Denis Bradley was keen to move on in the latest Forward Together podcast interview to discuss the constitutional position of Northern Ireland. “Well that’s the one that intrigues me because I don’t know the answer!,” he says.
“First of all I think something very important happened within the last couple of weeks and has not received attention. And that is that the Europeans have said if there a no deal situation we will still have to deal with the Northern Ireland situation. That’s a massive movement.”
Denis insists that he does not believe that the re-imposition of a hard border is possible. People in border areas – “the local farmer, the local shopkeeper, the local child” – have now become too used to being without borders. “And anyway, all the border structures would be within green territory. What I mean by green territory is from here [Derry] to Dundalk is basically – with a few exceptions, a few pockets – it’s basically a nationalist homeland. So to think that you could do that [impose a hard border] is thinking that you can put the cavalry of the old western films out into the fort somewhere.” But, in the analogy, the Apaches won’t stand for it.
He continues: “The Europeans are saying, if there’s no deal…. we will not deal with the British government until we solve this problem. I think that brings us to a new place. To some degree it takes the sweat off Leo Varadkar. But I also think it’s an understanding that we’re different. That’s what makes us different from Scotland…. I think the fascinating thing about Brexit is that it was an English construct. And it is going to leave England incredibly unsettled for a long period of time. Whether that is for five years, or 10 years, or a generation, I do not know.”
That, in turn, leads to a new conversation about the future of Northern Ireland, including the potential All Ireland Forum, favoured by Denis. “What we need is for a conversation to start,” he says. “What we need is engagement from all the different parts of this island.” But, he warns: “I do see unionism’s propensity to go back in on itself and at this difficult moment not to engage. I can understand why this is. They come from a position that nationalism can lose 20 times or 40 times – unionism can only lose once… They will become incredibly defensive.”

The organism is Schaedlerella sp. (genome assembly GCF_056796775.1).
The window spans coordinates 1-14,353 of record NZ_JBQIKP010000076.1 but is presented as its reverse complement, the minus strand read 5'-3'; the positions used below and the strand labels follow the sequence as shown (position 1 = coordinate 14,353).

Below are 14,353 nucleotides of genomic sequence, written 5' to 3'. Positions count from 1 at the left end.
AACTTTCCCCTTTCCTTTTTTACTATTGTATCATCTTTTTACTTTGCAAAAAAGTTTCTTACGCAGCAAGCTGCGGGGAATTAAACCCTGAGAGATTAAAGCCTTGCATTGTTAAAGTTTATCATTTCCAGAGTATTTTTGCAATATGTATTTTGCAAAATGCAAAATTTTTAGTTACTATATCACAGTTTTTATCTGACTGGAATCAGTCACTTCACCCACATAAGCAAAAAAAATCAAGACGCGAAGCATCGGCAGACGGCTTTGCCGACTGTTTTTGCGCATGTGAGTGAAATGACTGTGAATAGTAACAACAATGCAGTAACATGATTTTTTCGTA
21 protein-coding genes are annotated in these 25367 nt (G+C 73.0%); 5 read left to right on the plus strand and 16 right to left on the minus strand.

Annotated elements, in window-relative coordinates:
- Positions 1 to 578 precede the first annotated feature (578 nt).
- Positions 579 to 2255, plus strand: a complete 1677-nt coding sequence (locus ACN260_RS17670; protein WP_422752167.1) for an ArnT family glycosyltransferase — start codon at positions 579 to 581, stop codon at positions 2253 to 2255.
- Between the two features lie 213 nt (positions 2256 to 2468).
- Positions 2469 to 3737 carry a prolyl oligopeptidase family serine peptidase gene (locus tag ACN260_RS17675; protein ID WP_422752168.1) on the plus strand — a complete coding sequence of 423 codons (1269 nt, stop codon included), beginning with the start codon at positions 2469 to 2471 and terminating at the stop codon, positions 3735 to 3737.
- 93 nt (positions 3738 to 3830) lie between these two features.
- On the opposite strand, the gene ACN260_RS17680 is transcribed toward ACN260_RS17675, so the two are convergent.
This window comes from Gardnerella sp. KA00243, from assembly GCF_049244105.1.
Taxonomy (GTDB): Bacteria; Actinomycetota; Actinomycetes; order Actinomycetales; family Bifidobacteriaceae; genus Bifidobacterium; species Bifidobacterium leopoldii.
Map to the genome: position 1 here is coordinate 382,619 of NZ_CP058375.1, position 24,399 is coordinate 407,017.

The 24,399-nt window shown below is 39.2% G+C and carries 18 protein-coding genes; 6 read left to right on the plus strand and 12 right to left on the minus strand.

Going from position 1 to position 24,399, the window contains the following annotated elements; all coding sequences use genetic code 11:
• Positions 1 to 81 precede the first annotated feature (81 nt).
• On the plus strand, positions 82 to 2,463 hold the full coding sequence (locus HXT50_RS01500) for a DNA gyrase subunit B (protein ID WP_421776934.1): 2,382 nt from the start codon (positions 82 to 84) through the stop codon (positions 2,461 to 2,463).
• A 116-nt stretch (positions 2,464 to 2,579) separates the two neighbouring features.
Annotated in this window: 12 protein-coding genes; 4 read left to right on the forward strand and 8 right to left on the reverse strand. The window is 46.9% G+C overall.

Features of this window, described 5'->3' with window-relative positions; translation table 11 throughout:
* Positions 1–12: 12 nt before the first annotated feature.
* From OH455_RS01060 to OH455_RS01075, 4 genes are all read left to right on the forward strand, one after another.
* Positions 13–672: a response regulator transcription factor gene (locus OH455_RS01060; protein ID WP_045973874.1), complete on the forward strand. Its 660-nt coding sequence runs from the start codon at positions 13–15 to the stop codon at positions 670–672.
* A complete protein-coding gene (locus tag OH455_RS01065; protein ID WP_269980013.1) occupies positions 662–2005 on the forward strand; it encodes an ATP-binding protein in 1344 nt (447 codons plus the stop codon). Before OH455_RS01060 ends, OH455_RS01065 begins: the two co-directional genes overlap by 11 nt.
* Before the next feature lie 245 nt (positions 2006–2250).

Denis wonders if unionism and loyalism is beginning a process of change. “My contact with loyalism over the last 20 years has been substantial and they have been very angry with the DUP, because they feel betrayed by the DUP and they feel that the DUP looks down their nose at them. I think they are much less willing to be radicalised into creating havoc on the streets if we lose the ‘precious union’ or the ‘precious union’ is under threat.”
But Denis adds that “the southern government and parties say this is crazy, this is not the right time” to call for a border poll. He continues: “Of course it’s the wrong time and it’s crude, it’s simplistic, and crude and wrong to have a border poll now. That’s as crude as you can get. The difficulty is that if you take that off the table, I’m not convinced unionism would move at all. It will stay within its own narrow ground. It won’t move out into engagement.
“I think that the border poll, or the possibility of a border poll, at least challenges unionism. And I think Peter Robinson was hinting at that. I think Peter Robinson was prepared to look at that and make his people ready for that…. Robinson seems to be this lone voice and we haven’t heard much else coming forth. I think it was Colum Eastwood who made a statement, which I thought had a lot of validity – he said it’s very hard to have a conversation with people who don’t want to talk to you. Is there civic society within unionism which is prepared to talk? Nationalism will talk.”
The latest podcast interview is available here. The podcasts are also available on iTunes and Spotify.
- Holywell Trust receives support for the Forward Together Podcast through the Media Grant Scheme and Core Funding Programme of Community Relations Council and Good Relations Core Funding Programme of Derry City and Strabane District Council.
Paul Gosling is editor of ‘Lessons from the Troubles and an Unsettled Peace’, author of ‘A New Ireland’ and ‘The Fall of the Ethical Bank’ and co-author of ‘Abuse of Trust’, the story of a child abuse scandal in Leicestershire. He is engaged by the Holywell Trust charity on peace and reconciliation projects and is Parliamentary Assistant to Sinead McLaughlin MLA, the SDLP’s economy spokesperson.